Did Aramis Ramirez and the Bucs send the Crew into a tailspin?
One can only look and wonder what went wrong.
After a three-game sweep of the Cubs at Wrigley Field, the Brewers were four and a half games back of the division leaders, and in striking distance.
Since that sweep, they are 5-15, and have been swept twice. What happened?
The first thing anyone can point to is injuries. Since the start of the season, Jeff D'Amico, Paul Rigdon, Geoff Jenkins, Jeffrey Hammonds, Mark Loretta, Jamey Wright, Tyler Houston, and Valerio de los Santos have spent time on the disabled list or are currently on there. All of these guys were slated for the opening day roster. Mark Leiter, acquired in a trade that sent Juan Acevedo to the Rockies, is also on the list. Plus, Jeromy Burnitz has been having some injury problems of his own.
That in and of itself should not be enough to sink a team. During the Tom Trebelhorn era (1987-1991), the Brewers dealt with injury, too. Yet this team managed to have a record of .500 or better in every year but one (1990), despite losing players like Paul Molitor, Robin Yount, Ted Higuera, and Jim Gantner for extended periods of time due to injury.
So injuries are not necessarily the kiss of death, although after this year, I would hope that the training staff is completely overhauled. So while this is a cause, it is a minor one.
The next item people point to has been the fact that the Brewers don't seem to be able to put superb offense and defense together. Well, the case can be made that it is a problem. One day the pitching is in good shape, but the bats don't come alive. The next day, the offense scores some runs, but the starting pitcher is rocked early on, and the better offense doesn't mean much.
First of all, you have to work with what you have. Wishing that Greg Maddux or Randy Johnson was in a Brewers uniform will not make it so. Right now, the Brewers need to figure out how to win with what we have.
What do the Brewers have, you ask? Well, for starters, we have a number of good power hitters. Jenkins, Sexson, Burnitz, and Hernandez all have 15 or more homers. Two other players, Raul Casanova and Tyler Houston, would also be in this range if they had more playing time (I will discuss this in greater detail later).
The other everyday players, Hammonds and Loretta, have done well at the leadoff and number two slots - when they've played. All in all, when healthy, the Brewers have had a good everyday lineup of position players.
The Brewers also have (at present) two starters who are much more likely than not to keep them in the game in Ben Sheets and Jamey Wright. Behind them, the mix has included Jimmy Haynes, Allen Levrault, Kyle Peterson, Mac Suzuki, and Mark Leiter. Some have done better than others. Levrault and Haynes have had roller-coasters, Leiter did okay until he went on the DL, and Peterson and Suzuki have barely gotten by. A healthy Jeff D'Amico and Paul Rigdon would make things much better here.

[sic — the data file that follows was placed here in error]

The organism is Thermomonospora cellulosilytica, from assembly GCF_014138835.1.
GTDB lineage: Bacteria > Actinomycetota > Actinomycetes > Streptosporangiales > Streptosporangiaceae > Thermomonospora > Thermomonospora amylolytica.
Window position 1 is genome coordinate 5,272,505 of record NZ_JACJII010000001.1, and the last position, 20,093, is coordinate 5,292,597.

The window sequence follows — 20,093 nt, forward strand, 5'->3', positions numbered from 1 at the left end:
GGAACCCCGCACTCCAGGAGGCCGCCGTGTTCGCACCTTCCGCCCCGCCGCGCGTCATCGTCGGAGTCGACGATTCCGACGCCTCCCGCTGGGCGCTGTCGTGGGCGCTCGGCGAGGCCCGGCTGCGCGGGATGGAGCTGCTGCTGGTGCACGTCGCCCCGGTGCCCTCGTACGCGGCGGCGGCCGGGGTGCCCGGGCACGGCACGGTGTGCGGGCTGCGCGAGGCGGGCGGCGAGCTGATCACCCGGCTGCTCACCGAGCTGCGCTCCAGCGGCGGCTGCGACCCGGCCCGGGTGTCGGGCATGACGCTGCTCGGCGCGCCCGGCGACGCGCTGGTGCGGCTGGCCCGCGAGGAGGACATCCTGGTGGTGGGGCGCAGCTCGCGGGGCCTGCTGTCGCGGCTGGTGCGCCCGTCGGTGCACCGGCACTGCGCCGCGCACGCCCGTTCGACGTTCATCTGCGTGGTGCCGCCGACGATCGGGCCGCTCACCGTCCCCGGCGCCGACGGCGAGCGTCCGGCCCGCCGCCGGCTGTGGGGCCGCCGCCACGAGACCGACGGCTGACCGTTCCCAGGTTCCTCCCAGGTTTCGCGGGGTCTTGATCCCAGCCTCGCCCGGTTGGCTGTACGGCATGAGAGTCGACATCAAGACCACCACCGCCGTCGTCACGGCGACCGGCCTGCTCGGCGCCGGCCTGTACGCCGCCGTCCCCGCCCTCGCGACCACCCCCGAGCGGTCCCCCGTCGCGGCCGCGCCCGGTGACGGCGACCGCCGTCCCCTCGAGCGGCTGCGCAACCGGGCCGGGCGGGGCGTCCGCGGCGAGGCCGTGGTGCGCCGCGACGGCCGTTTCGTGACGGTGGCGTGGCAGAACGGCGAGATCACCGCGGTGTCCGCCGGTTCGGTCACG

The Brewers also have one of the best bullpens in the majors. Leskanic, Weathers, Fox, King, DeJean, and Cunnane will not blow many leads. Leskanic is not too far off the mark when he compares this bullpen to the "Nasty Boys" that the Cincinatti Reds fielded in the early 1990s. Keep in mind that this pen is still dealing with Valerio de los Santos and Mark Leiter on the disabled list.
The biggest weakness is the bench. After Devon White and Angel Echevarria, there isn't much. Henry Blanco has a good glove, but can't hit. The same goes for Luis Lopez. James Mouton's a decent contact hitter with some speed. Then, there is Ron Belliard, who is starting as of today (July 17) due to Tyler Houston's injury, having lost the second base job to Loretta.
The thing is, this team's got plenty of good players, especially when everyone is healthy. So the parts are there, but they have not meshed yet.
Some people are blaming certain players in the third theory. Go to MLB.com, and the posters there will give you the folks who are on their bad list. I will admit to being less than enthusiastic about some of the players currently on the roster. I also will say up front that I think criticism of some other players, particularly Burnitz and Hernandez, is unjustified.
I could go on about this matter, but I'll save that for a future article. I will point out that Hammonds was trying to play with a sore shoulder for over a month before going on the DL, and that Burnitz has played through injuries of his own, and still leads the team in walks (with 51), and is second in homers.
Some folks are blaming hitting coach Rod Carew for the offensive inconsistency. Yes, Hernandez and Sexson are both striking out at a prodigious rate, with Burnitz not too far behind. But people who slam Carew's ability as a hitting coach neglect to mention the fact that under his watch, Tyler Houston and Raul Casanova have blossomed offensively as well.